We therefore fully support and agree with the position taken by IMBA. We encourage State Parks to adopt the language submitted by IMBA for Title 14, Division 3 of the Natural Resources Code as follows:
§ 4360 – Trail Use
State park trails are open to non-motorized users including hikers, bicyclists, and equestrians unless otherwise designated. Trail use designations are established based upon user needs, visitor safety and environmental sustainability. This includes access to trails in Reserves and Preserves, as defined in PRC Sections 5019.65, 5019.71 and 5019.74, where particular emphasis will be placed upon importance of public access to the area, or desirability of providing important connections to other trails, provided impacts to special resources for which the area was established will be less than significant.
We put forward this language to replace existing provisions in the Natural Resources Code (§4359 and §4360). It will also include the provisions of proposed §4360.1, which we, and IMBA, urge be eliminated.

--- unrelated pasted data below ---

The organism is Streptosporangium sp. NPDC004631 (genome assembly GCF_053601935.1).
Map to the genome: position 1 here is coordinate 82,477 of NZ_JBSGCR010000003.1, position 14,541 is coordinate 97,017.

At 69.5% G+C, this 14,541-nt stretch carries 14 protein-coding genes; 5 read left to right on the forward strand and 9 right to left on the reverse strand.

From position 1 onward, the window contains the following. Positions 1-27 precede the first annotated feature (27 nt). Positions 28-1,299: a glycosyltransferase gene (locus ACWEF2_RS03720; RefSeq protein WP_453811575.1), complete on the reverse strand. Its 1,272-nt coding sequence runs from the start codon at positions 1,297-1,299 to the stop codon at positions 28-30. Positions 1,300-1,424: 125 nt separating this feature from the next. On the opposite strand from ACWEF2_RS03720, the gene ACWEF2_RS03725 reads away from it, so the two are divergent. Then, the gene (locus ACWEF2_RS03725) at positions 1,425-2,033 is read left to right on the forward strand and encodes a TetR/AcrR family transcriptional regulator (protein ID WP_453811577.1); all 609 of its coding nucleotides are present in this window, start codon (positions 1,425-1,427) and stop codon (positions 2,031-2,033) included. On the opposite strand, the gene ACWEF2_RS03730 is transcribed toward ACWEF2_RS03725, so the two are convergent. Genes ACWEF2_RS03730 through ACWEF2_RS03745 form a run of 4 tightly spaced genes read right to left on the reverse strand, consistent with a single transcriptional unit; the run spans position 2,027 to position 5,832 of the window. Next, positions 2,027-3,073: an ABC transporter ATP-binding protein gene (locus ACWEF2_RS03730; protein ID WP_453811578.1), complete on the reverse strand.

IMBA’s and others’ comments also include a background of State Parks policy and the policy’s contradiction to the existing code. CORBA has been at the forefront of these issues and we have played an ongoing part in that history and background. Despite more than two decades of gradual State Park policy changes to be more inclusive of cyclists, the rate of actual progress towards increasing trail access and opportunities for cyclists has been painstakingly slow and frustrating. This is an opportunity for State Parks to follow through on their stated goals of providing increased access for bicycles. The language proposed by State Parks would be a step backwards in this process.
There are many reasons for adoption of the above language, or even to retain the existing language of §4360, and change §4359 to include similar language to that for bicycles in §4360, allowing equestrian access to trails unless specifically closed to them. As a group we advocate for shared-use trails, and feel that the message sent by the proposed exclusionary and negative language sends the wrong message to State Park unit superintendents and managers, and sets the wrong example for other land management agencies who may be influenced by State Park rules and policy.